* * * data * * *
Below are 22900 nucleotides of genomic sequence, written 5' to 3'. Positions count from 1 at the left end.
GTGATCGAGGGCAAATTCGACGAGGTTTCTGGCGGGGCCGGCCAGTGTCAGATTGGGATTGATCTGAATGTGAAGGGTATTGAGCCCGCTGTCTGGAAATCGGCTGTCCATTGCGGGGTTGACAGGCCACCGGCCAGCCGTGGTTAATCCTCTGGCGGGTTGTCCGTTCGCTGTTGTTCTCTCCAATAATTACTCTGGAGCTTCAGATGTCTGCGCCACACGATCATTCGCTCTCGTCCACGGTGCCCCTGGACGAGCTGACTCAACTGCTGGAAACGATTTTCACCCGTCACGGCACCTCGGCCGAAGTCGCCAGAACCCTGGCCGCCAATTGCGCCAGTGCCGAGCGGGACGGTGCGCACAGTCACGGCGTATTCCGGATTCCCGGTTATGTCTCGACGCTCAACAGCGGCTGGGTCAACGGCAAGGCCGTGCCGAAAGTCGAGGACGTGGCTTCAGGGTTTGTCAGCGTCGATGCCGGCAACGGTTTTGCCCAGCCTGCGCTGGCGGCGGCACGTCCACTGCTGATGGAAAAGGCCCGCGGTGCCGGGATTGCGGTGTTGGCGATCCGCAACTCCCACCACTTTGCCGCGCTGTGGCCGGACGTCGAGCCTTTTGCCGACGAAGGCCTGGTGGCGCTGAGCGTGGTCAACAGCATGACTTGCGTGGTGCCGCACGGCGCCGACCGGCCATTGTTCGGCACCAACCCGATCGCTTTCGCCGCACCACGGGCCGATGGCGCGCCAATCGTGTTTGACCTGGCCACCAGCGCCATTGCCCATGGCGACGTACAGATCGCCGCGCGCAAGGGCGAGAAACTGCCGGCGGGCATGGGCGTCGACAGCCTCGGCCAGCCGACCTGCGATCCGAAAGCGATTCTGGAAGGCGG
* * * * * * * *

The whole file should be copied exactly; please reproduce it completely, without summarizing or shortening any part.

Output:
Below are 22900 nucleotides of genomic sequence, written 5' to 3'. Positions count from 1 at the left end.
GTGATCGAGGGCAAATTCGACGAGGTTTCTGGCGGGGCCGGCCAGTGTCAGATTGGGATTGATCTGAATGTGAAGGGTATTGAGCCCGCTGTCTGGAAATCGGCTGTCCATTGCGGGGTTGACAGGCCACCGGCCAGCCGTGGTTAATCCTCTGGCGGGTTGTCCGTTCGCTGTTGTTCTCTCCAATAATTACTCTGGAGCTTCAGATGTCTGCGCCACACGATCATTCGCTCTCGTCCACGGTGCCCCTGGACGAGCTGACTCAACTGCTGGAAACGATTTTCACCCGTCACGGCACCTCGGCCGAAGTCGCCAGAACCCTGGCCGCCAATTGCGCCAGTGCCGAGCGGGACGGTGCGCACAGTCACGGCGTATTCCGGATTCCCGGTTATGTCTCGACGCTCAACAGCGGCTGGGTCAACGGCAAGGCCGTGCCGAAAGTCGAGGACGTGGCTTCAGGGTTTGTCAGCGTCGATGCCGGCAACGGTTTTGCCCAGCCTGCGCTGGCGGCGGCACGTCCACTGCTGATGGAAAAGGCCCGCGGTGCCGGGATTGCGGTGTTGGCGATCCGCAACTCCCACCACTTTGCCGCGCTGTGGCCGGACGTCGAGCCTTTTGCCGACGAAGGCCTGGTGGCGCTGAGCGTGGTCAACAGCATGACTTGCGTGGTGCCGCACGGCGCCGACCGGCCATTGTTCGGCACCAACCCGATCGCTTTCGCCGCACCACGGGCCGATGGCGCGCCAATCGTGTTTGACCTGGCCACCAGCGCCATTGCCCATGGCGACGTACAGATCGCCGCGCGCAAGGGCGAGAAACTGCCGGCGGGCATGGGCGTCGACAGCCTCGGCCAGCCGACCTGCGATCCGAAAGCGATTCTGGAAGGCGG